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Trisecting an angle
 

Squaring the circle
 

Doubling the cube
 

Three geometric construction problems from antiquity puzzled mathematicians for centuries: the trisection of an angle, squaring the circle, and duplicating the cube. Are these constructions impossible?

Whether these problems are possible or impossible depends on the construction "rules" you follow. In the time of Euclid, the rules for constructing these and other geometric figures allowed the use of only an unmarked straightedge and a collapsible compass. No markings for measuring were permitted on the straightedge (ruler), and the compass could not hold a setting, so it had to be thought of as collapsing when it was not in the process of actually drawing a part of a circle.

Following these rules, the first and third problems were proved impossible by Wantzel in 1837, although their impossibility was already known to Gauss around 1800. The second problem was proved to be impossible by Lindemann in 1882.

The impossibility proofs depend on the fact that the only quantities you can obtain by doing straightedge-and-compass constructions are those you can get from the given quantities by using addition, subtraction, multiplication, division, and by taking square roots. These numbers are called Euclidean numbers, and you can think of them as the numbers that can be obtained by repeatedly solving the quadratic equation.

These three problems require either taking a cube root or constructing pi. A cube root is not a Euclidean number, and Lindemann showed that pi is a transcendental number, which means that it is not the root of an algebraic equation with integer coefficients, making it too non-Euclidean.



 

Trisection of an angle

Given an angle, construct an angle one third as large. The problem must be solved for an arbitrary angle. (Some angles, such as 90 degrees, can be trisected easily.)

Angle trisection using straightedge and compass is equivalent to solving a cubic equation. Even when it is restricted to integer coefficients, the construction can only calculate the solution of a limited set of such equations. Since it can be shown that the equation for trisecting a 60-degree angle cannot be solved using only an unmarked ruler and compass, a general method of trisecting an angle is not possible.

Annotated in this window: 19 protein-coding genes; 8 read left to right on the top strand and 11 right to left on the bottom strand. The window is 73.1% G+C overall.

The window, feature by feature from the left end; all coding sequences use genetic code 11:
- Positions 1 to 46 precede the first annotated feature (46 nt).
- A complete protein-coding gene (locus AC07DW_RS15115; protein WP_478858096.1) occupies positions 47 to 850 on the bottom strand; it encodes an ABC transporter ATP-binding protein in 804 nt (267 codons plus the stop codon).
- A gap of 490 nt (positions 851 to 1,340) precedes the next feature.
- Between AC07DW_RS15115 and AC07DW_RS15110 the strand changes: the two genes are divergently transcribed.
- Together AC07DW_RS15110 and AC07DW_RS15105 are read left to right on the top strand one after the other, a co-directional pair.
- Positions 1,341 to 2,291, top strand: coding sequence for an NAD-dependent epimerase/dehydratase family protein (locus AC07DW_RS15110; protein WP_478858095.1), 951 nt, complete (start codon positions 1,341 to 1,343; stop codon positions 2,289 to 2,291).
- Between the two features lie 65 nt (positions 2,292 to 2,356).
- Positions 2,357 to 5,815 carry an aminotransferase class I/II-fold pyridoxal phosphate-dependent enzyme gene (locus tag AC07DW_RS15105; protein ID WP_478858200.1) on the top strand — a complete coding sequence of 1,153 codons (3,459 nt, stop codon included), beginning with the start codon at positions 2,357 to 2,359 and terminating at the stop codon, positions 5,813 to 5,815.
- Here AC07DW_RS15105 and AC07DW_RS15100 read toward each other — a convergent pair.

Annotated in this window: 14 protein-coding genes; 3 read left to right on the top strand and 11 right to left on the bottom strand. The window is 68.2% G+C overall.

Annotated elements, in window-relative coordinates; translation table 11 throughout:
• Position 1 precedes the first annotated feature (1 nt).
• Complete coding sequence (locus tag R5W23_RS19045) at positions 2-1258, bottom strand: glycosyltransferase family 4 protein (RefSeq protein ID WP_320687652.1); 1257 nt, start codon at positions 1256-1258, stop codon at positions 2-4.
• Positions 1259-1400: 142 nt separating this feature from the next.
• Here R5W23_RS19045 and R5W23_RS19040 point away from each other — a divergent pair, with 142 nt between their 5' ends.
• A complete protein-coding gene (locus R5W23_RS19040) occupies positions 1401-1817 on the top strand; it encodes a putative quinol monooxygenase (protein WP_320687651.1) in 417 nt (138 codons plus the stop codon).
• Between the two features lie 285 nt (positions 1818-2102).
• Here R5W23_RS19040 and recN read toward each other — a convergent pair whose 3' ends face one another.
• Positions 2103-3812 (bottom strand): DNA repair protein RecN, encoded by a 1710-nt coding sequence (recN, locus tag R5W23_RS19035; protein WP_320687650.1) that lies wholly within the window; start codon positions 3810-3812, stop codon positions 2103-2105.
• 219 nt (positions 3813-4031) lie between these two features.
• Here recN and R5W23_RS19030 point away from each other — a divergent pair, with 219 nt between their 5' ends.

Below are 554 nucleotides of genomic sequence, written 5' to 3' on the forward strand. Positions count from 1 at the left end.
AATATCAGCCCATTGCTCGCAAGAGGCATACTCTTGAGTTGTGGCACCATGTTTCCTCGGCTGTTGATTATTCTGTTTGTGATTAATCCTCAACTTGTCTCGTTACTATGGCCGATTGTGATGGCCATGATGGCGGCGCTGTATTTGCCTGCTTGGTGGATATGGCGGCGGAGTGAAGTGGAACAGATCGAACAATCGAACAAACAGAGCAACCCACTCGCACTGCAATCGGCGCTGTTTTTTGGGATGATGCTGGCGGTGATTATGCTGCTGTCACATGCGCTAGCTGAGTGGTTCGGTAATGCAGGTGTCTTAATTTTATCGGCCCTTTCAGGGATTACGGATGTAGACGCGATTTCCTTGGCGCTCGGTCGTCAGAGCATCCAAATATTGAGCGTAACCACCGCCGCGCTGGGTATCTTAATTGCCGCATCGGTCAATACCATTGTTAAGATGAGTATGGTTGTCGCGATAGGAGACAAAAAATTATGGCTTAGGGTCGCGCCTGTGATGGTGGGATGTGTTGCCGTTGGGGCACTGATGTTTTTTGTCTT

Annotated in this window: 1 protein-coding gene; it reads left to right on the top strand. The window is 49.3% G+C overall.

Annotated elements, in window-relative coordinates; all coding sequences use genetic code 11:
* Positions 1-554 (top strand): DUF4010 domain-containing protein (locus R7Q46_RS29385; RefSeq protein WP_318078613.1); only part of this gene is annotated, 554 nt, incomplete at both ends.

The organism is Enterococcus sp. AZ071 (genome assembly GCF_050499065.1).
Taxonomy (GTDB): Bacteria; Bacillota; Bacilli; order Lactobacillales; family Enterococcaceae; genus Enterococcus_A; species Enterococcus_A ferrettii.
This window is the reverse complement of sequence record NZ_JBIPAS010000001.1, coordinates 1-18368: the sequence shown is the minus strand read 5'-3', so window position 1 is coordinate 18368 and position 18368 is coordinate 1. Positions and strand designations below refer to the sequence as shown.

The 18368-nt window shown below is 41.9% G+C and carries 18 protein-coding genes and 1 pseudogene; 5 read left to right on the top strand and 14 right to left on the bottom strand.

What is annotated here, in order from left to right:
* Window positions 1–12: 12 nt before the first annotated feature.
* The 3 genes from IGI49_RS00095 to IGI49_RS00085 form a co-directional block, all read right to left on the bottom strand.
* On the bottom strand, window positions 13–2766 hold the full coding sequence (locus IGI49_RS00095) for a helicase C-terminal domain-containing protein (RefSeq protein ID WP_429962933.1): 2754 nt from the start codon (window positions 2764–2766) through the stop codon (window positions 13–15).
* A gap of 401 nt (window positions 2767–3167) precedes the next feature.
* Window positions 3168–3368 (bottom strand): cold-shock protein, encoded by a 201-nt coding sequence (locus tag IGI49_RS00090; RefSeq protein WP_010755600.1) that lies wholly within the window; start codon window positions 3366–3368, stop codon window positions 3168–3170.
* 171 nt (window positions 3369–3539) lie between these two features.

Constructions, Discussions, Proofs

   General Discussions    How to trisect an angle using a compass and MARKED straightedge And see, from the discussion group geometry-puzzles:


  Squaring (Quadrature of) the circle

Given the radius of a circle, construct the side of a square of the same area. (Or, construct a square equal in area to the area of any given circle.)

A circle and square have an equal area only if the ratio between a side of the square and a radius of the circle equals the square root of pi. Lindemann proved that two line segments cannot be constructed to have lengths in this ratio and therefore this method can not square the circle.

Constructions, Discussions, Proofs

   General Discussions    Proofs that the circle cannot be squared


  Doubling (or Duplicating) the cube

Given the side of a cube, construct the side of a cube that has twice the volume. (Also called the Delian problem.)

Doubling a cube whose edge equals 1 yields the equation x^3 = 2, whose solution (the length of a side of the larger cube) is the cube root of 2. The problem cannot be solved because the so-called Delian Constant (the cube root of 2) is not a Euclidean number.

Constructions, Discussions, Proofs

   General Discussions    How to double a cube with a torus and a cone    Biographies

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